EU industrial tuna fishing boats reaching quota in a week is sign of massive overcapacity: WWF
High-tech purse seine fishing boats – whose vast sack-like nets encircle shoals of bluefin tunas as they gather to spawn – set off for the high seas on May 15th, but bad weather prevented them from catching any fish for the first ten days. The season was due to close a month later, on 15th June.
“This early closure of the EU’s Atlantic bluefin tuna purse seine fishery does not point to recovery of the fish – it points to the gross overcapacity of fleets,” said Dr Sergi Tudela, Head of Fisheries at WWF Mediterranean.
“That EU purse seine fleets have in the space of a week caught their whole annual quota of bluefin tuna in the Mediterranean is further proof that these boats are simply not appropriate for this fishery and that the whole operation is entirely unsustainable – not to mention economically unviable.”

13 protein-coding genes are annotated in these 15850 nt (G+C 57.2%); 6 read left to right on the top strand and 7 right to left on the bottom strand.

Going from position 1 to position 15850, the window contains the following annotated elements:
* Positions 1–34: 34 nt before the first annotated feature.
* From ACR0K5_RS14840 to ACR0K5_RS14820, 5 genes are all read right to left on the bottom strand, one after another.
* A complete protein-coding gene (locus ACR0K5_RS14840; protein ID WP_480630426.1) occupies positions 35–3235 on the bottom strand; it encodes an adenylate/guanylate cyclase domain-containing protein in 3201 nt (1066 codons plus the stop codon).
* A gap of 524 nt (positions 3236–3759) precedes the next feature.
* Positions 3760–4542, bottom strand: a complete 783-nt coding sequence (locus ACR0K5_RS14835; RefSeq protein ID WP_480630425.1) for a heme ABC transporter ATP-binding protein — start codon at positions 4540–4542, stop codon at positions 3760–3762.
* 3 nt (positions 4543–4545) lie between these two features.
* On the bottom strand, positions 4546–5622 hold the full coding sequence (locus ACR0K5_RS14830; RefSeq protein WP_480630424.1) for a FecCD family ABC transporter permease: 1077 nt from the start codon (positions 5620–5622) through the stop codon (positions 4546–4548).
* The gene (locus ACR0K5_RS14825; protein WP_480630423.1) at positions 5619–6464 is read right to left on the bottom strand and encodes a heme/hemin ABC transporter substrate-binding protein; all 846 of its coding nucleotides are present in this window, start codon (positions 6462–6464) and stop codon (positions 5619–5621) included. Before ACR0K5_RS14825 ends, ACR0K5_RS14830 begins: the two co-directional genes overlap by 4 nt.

France’s purse seiners, for example, had already caught 1,456 tonnes by June 8th – some 86 per cent of their quota for the year – while Spain’s had caught 728 tonnes, over 90 per cent of their quota.
“Purse seiners are so hyper efficient they leave no chance to the tunas they target in the peak spawning period when the fish are at their most fragile,” said Dr Tudela.
“The fact that these high-tech vessels are kept idle in port for more than 50 weeks a year is a total absurdity and shows the boats’ non-compatibility with a fish stock that is heavily depleted and in urgent need of recovery. The only reason the boat owners can afford to go out on the water at all is that they were largely built thanks to extensive EU subsidies in the first place.”
“WWF is calling for an immediate phase-out of purse seining in this fishery – and will use every lever at its disposal to push members of ICCAT when they meet in November in Paris to set the scrapping process in motion at once.”